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Celebra il Vilanel con balli e Canti Del felice raccolto il bel piacere E del liquor di Bacco accesi tanti Finiscono col Sonno il lor godere. Fà ch'ogn'uno tralasci e balli canti L'aria che temperata dà piacere, E la Staggion ch'invita tanti e tanti I cacciator alla nov'alba à caccia Con corni, Schioppi, e canni escono fuore Fugge la belua, e Seguono la traccia; Già Sbigottita, e lassa al gran rumore De'Schioppi e canni, ferita minaccia Languida di fuggir, mà oppressa muore. The country-folk celebrate, with dance and song, the joy of gathering a bountiful harvest.
art prints | poetry | cine | home blake images To see a world in a grain of sand, And a heaven in a wild flower, Hold infinity in the palm of your hand, And eternity in an hour. A robin redbreast in a cage Puts all heaven in a rage.
John Montague (b.1929, New York), the author of many books of poetry, stories, memoirs and essays, has been called "the greatest Irish poet of his generation" by Derek Mahon. Born to Irish parents in America, he returned to Ireland at the age of four to be raised by aunts, and was educated at a school where the folksong and Irish poetry expert Sean O'Boyle was an influential teacher. Montague has since travelled the world as poet, teacher and journalist, keeping always a literary and emotional anchor in Ireland. It is no surprise, then, that Ireland is a recurrent theme in his work. In some poems - 'Like Dolmens Round my Childhood, the Old People', 'The Trout' or 'The Water Carrier', for example - we hear of remembered childhood experience; others deal with the history and politics of the country, from the effect of enforced language change in the nineteenth century in 'A Grafted Tongue' to the recent violence that informs 'A Response to Omagh'.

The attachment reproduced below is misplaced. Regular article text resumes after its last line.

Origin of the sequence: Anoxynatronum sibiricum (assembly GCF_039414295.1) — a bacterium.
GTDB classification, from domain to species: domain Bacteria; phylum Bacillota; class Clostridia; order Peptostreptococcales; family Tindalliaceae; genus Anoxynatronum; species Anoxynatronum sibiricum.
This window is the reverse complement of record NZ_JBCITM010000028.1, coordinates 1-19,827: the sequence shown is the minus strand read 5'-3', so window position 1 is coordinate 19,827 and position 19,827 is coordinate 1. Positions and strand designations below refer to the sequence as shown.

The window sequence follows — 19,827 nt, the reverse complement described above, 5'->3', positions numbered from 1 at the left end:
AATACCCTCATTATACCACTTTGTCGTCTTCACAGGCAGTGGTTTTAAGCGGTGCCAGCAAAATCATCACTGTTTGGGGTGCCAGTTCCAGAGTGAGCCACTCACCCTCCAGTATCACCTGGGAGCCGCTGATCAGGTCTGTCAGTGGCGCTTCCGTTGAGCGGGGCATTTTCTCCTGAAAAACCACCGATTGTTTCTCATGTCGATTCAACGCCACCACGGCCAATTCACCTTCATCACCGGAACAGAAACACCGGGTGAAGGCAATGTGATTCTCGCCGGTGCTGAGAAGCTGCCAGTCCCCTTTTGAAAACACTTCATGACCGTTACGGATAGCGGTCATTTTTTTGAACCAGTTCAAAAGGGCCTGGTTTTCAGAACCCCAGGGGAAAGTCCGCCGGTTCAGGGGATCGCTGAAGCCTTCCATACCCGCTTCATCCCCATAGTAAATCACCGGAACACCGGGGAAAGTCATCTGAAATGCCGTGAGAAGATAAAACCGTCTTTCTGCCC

" If— " is a poem written in 1895 by British Nobel laureate Rudyard Kipling . [ 1 ] It was first published in the "Brother Square Toes" chapter of Rewards and Fairies , Kipling's 1910 collection of short stories and poems. Like William Ernest Henley 's " Invictus ", it is a memorable evocation of Victorian stoicism , self-control and the " stiff upper lip " that popular culture has made into a traditional British virtue . [ 2 ] Its status is confirmed both by the number of parodies it has inspired, and by the widespread popularity it still enjoys amongst Britons. It is often voted Britain's favourite poem. [ 3 ] [ 4 ] The poem was printed, framed and fixed to the wall in front of the study desk in the officer cadets cabins at the National Defence Academy (NDA) at Pune , India. The poem's lines, "If you can meet with Triumph and Disaster / and treat those two impostors just the same" is written on the wall of the Centre Court players' entrance at the British tennis tournament Wimbledon .